Linguistics and Biblical Hebrew
The essays in this volume arose out of the Society of Biblical Literature section on linguistics and Biblical Hebrew and have been selected to provide a summary and statement of the state of the question with regard to a number of areas of investigation. The sixteen articles are organized into sections on phonology, morphology, syntax, semantics, discourse analysis, historical/comparative linguistics, and graphemics.
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(The masc. sing. form [©omor] and the fem. sing. form [©imri) are derived from this
base form through rules of vowel reduction/deletion and, in the latter case, vowel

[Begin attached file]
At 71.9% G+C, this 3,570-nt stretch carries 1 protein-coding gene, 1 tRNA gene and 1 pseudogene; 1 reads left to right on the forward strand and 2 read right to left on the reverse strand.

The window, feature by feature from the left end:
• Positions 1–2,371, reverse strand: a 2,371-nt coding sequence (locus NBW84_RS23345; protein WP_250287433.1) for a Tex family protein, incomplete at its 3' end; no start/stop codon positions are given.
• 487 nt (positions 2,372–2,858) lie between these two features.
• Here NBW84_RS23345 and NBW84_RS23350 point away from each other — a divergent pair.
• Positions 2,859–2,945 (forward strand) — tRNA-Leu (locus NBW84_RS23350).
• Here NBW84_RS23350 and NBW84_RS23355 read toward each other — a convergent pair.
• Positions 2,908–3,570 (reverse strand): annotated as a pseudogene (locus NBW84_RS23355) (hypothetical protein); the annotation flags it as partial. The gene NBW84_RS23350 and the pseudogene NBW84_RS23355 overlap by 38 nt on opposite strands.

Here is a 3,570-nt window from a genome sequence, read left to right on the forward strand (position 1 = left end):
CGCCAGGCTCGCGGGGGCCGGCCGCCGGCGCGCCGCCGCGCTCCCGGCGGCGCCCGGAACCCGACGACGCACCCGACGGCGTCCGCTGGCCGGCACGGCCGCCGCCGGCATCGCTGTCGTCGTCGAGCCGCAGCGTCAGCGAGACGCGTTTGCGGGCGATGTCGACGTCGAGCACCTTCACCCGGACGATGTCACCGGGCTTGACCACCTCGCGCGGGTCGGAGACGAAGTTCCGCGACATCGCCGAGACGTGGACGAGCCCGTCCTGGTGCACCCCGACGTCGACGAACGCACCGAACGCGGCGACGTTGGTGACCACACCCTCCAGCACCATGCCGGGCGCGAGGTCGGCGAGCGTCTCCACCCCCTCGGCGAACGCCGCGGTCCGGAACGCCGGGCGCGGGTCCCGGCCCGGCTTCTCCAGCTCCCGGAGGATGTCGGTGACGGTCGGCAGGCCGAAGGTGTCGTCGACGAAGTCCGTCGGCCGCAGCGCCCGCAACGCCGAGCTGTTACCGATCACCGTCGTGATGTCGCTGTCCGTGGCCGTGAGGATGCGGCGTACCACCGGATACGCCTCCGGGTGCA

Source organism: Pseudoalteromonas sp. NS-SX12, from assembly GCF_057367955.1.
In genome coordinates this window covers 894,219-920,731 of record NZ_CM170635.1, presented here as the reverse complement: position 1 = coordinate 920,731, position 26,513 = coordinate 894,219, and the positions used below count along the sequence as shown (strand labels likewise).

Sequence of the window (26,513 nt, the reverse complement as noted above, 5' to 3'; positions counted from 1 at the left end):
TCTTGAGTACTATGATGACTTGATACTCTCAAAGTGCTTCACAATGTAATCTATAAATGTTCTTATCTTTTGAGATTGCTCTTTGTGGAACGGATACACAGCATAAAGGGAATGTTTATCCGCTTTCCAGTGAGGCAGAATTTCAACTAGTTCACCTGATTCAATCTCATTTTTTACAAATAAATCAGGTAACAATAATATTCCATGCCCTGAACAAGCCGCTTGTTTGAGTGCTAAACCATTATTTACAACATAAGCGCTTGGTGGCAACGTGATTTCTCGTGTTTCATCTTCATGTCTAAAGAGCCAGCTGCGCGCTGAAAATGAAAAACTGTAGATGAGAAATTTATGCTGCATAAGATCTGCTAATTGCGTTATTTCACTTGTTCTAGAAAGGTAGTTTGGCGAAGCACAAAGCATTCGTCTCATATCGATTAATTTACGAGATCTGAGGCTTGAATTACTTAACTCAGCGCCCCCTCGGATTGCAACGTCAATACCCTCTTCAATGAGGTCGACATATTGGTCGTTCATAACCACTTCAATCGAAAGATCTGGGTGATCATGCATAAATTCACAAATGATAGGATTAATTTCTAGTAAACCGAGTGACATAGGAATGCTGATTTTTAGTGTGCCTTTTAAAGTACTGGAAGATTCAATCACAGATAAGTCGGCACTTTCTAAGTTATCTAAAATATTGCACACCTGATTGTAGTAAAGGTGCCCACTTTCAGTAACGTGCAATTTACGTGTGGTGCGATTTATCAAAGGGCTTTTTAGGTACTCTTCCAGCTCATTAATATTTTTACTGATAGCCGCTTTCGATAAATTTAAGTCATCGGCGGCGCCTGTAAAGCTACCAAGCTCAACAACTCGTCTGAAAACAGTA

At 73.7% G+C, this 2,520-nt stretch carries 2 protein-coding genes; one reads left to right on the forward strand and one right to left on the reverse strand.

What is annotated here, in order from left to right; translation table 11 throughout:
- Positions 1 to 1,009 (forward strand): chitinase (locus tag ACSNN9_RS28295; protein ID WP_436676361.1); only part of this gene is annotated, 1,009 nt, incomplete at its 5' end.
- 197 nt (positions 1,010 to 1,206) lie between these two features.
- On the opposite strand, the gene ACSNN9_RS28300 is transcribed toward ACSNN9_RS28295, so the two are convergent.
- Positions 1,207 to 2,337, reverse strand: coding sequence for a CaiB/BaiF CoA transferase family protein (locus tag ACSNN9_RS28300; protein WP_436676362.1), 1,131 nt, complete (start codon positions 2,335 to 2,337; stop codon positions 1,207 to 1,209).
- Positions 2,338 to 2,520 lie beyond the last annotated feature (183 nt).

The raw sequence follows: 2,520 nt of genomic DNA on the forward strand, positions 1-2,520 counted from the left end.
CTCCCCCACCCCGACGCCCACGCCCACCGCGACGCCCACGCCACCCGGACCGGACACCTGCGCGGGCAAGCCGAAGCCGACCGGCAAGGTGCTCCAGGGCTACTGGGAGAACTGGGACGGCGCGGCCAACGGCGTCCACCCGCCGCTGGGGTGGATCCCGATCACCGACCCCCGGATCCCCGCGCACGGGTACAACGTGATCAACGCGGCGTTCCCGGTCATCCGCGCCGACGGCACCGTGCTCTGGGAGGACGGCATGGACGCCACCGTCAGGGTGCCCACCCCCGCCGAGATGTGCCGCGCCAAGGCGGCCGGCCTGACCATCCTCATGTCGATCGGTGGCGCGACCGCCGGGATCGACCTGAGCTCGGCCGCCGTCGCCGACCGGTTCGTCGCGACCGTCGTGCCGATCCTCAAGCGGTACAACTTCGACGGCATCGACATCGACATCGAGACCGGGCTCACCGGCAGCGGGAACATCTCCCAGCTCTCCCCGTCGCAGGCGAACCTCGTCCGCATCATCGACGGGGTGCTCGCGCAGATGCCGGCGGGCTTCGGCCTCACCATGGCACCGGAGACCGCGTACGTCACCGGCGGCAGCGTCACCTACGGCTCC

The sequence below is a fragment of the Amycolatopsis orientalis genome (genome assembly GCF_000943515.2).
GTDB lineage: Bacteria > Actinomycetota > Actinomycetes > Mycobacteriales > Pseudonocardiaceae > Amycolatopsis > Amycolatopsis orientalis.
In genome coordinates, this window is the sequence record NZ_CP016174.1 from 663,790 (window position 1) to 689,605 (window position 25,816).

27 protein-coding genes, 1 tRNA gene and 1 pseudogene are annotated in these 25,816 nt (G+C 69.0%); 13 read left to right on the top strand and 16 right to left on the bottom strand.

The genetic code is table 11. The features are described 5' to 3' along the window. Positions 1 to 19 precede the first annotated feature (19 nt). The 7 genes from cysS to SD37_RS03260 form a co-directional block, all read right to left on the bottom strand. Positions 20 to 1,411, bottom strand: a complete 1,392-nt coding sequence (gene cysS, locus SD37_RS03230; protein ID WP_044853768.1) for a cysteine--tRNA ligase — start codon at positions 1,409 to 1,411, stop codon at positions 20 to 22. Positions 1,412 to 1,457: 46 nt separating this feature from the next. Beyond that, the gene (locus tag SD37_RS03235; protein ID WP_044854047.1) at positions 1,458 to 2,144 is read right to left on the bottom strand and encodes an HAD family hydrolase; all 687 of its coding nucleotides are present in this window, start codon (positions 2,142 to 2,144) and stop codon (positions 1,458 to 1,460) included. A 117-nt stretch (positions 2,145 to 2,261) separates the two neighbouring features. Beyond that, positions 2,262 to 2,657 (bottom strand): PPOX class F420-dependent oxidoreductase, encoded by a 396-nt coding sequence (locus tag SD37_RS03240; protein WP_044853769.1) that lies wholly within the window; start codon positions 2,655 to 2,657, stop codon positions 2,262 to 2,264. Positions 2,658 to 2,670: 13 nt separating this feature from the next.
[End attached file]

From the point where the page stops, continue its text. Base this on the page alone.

raising, on which see further below.) When a high vocalic suffix, such as /i/ or ...
a — is C [—str] [-back] Noting that /a/ is the lowest and only back vowel in Hebrew
, one may incorporate a greater degree of explanation into the rule by labeling a
as [+low] (and coincidentally [+back]). In other words, /a/ is not attenuated to i ...
Most of these counterexamples can be accounted for if we define the conditions
under which our rule operated more precisely. 1-2: It is likely that the D imperfect
and participle remained unaffected simply because of the presence of a ...
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E J Revell The Development of Segol in an Open
Gregory Enos Phonological Considerations in the Study
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